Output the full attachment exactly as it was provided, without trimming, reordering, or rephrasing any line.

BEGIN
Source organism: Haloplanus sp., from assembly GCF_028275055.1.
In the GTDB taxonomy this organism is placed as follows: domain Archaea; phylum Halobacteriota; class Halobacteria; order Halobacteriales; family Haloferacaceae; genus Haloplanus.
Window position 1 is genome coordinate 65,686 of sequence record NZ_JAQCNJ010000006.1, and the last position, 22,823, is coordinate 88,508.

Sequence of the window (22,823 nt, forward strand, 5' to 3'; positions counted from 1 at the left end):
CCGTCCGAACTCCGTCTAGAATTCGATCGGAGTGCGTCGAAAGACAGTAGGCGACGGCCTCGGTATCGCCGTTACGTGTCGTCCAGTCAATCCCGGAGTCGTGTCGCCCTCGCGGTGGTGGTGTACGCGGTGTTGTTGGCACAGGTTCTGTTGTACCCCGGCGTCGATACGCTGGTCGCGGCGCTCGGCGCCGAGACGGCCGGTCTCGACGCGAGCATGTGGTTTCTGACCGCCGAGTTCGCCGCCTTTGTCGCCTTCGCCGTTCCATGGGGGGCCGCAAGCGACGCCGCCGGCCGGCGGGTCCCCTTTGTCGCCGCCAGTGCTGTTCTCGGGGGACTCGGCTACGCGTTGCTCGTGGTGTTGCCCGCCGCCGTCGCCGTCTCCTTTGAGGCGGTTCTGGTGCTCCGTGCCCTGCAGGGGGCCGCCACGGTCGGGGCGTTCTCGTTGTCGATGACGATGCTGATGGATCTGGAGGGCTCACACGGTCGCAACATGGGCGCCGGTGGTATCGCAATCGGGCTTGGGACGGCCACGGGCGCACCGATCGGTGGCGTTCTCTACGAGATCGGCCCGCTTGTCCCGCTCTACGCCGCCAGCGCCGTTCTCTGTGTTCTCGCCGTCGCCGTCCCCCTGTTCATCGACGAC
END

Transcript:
Source organism: Haloplanus sp., from assembly GCF_028275055.1.
In the GTDB taxonomy this organism is placed as follows: domain Archaea; phylum Halobacteriota; class Halobacteria; order Halobacteriales; family Haloferacaceae; genus Haloplanus.
Window position 1 is genome coordinate 65,686 of sequence record NZ_JAQCNJ010000006.1, and the last position, 22,823, is coordinate 88,508.

Sequence of the window (22,823 nt, forward strand, 5' to 3'; positions counted from 1 at the left end):
CCGTCCGAACTCCGTCTAGAATTCGATCGGAGTGCGTCGAAAGACAGTAGGCGACGGCCTCGGTATCGCCGTTACGTGTCGTCCAGTCAATCCCGGAGTCGTGTCGCCCTCGCGGTGGTGGTGTACGCGGTGTTGTTGGCACAGGTTCTGTTGTACCCCGGCGTCGATACGCTGGTCGCGGCGCTCGGCGCCGAGACGGCCGGTCTCGACGCGAGCATGTGGTTTCTGACCGCCGAGTTCGCCGCCTTTGTCGCCTTCGCCGTTCCATGGGGGGCCGCAAGCGACGCCGCCGGCCGGCGGGTCCCCTTTGTCGCCGCCAGTGCTGTTCTCGGGGGACTCGGCTACGCGTTGCTCGTGGTGTTGCCCGCCGCCGTCGCCGTCTCCTTTGAGGCGGTTCTGGTGCTCCGTGCCCTGCAGGGGGCCGCCACGGTCGGGGCGTTCTCGTTGTCGATGACGATGCTGATGGATCTGGAGGGCTCACACGGTCGCAACATGGGCGCCGGTGGTATCGCAATCGGGCTTGGGACGGCCACGGGCGCACCGATCGGTGGCGTTCTCTACGAGATCGGCCCGCTTGTCCCGCTCTACGCCGCCAGCGCCGTTCTCTGTGTTCTCGCCGTCGCCGTCCCCCTGTTCATCGACGAC